October 11, 2013

The Way Way Back

Nat Faxon & Jim Rash, 2013

Duncan (Liam Jones) is a fourteen year old loner forced to tag along with his mother Pam (Toni Collette) and her boyfriend Trent (Steve Carrell) on a trip to his beach house. Eager to escape the boredom of his mother and Trent's dinner parties, he leaves the beach house in search of some excitement. He finds it at a local water park where he meets immature park worker Owen (Sam Rockwell). Owen takes him under his wing and tries to pull Duncan out of his shell.

If The Sandlot and Adventureland had a baby, it would be The Way Way Back. It's a coming of age tale that does cross some similar themes with some of the other films in it's category, but also contains some raw honesty and emotional value that add some distinction. Duncan's character immediately draws sympathy as Trent asks him what number out of 10 he thinks he is, only to answer his own question by callously saying he believes he's a "3". This not only makes you feel for Duncan, but also shows you that Trent's character is going to be a true departure from Carrell's typical work. Liam Jones does a great job of playing a character that may not necessarily talk your ear off, but his body language and facial expressions paint a detailed picture. Clearly never equipped with proper social skills, his mother partly to blame - at least in the short term. She is so preoccupied with making her relationship work with Trent that she doesn't have time to spend with Duncan. Instead, she leaves a few dollars on the table with a quick note and (ironically) urges him to go out and make some friends. While his mother is clearly settling on a relationship, Owen has settled on his job at the water-park. He clearly sees something early on in Duncan, likely within himself, and generously offers him a job at the park with no former background check. Owen soon serves as an exorcist to Duncan's reserved demeanor, urging him to come out of his shell. To do this, he needs to respect Duncan and treat him as an equal.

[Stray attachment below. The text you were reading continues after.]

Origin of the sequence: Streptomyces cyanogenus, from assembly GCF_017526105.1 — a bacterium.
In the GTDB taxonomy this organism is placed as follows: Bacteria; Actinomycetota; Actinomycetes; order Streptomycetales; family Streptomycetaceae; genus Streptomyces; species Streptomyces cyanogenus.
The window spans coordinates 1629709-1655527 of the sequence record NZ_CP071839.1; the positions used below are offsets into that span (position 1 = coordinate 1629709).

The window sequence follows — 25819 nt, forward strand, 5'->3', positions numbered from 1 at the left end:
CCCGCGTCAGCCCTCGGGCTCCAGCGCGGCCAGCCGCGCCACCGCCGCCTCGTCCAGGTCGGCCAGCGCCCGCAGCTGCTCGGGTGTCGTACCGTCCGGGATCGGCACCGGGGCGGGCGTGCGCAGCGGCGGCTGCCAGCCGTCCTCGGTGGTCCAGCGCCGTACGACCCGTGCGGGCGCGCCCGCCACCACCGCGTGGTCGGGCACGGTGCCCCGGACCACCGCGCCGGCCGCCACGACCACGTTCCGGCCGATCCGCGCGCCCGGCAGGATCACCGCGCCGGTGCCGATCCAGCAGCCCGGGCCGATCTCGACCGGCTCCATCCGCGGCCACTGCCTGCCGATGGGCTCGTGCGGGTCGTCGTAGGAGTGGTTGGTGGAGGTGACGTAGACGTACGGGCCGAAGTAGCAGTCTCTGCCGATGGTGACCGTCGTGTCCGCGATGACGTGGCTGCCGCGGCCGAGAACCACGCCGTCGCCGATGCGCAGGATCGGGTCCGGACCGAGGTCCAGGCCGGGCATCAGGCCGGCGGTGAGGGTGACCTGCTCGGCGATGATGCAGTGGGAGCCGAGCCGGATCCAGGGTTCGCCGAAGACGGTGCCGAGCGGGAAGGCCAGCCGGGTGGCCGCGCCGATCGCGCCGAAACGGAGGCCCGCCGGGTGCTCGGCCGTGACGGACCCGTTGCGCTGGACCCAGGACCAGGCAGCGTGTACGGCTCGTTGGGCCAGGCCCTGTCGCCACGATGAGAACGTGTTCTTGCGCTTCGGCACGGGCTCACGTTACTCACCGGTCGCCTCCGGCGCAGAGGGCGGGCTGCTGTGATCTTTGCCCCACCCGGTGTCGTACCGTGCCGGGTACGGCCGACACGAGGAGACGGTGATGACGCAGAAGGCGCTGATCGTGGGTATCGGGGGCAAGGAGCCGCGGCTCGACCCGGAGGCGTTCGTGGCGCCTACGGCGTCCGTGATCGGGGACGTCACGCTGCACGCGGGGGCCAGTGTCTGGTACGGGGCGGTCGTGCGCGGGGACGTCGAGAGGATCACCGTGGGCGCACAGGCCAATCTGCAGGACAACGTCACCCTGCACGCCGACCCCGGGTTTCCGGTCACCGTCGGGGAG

Faxon and Rash made some decisions that really added some originality. The scene where Duncan is forced to take the cardboard from the street-dancers could have gone in a different direction. The dancers could have put him on the spot and completely humiliated him, setting him way back from the progress he had already made. Instead, they encouraged him to give the dancing a shot. While it may be a more Disney-esque route, it was refreshing. Even the casting of Duncan proves to be a bold move. Instead of casting a good looking young guy who pretends to be the dork (seen that before), they go with Liam Jones who really seems to live the part. Instead of the filmmakers mailing it in when it comes to the interpersonal relationships involved, they do the opposite. They are challenged. When Duncan gets to a breaking point with his frustration over his mothers complete lack of confidence in her relationship - he is vocal about it. You feel the disappointment, you feel the frustration. You feel the sympathy. And you feel proud of him. In the end it's a film really designed to see the story through the eyes of Duncan. And in ninety minutes, it is transformative. At that age, when working at a place like The Water Whiz, the older people you work for seem almost god-like at times. You can't wait to get to their age, so you can be exactly like them. Little do you know, you'll grow up to have a completely different perspective and what you should have done is just appreciated that moment in time to it's fullest. Owen knows this, and realizes that Duncan just doesn't know it yet - but he'll move on to bigger things. But until then, the best seat in the house will be the one in the way, way back.

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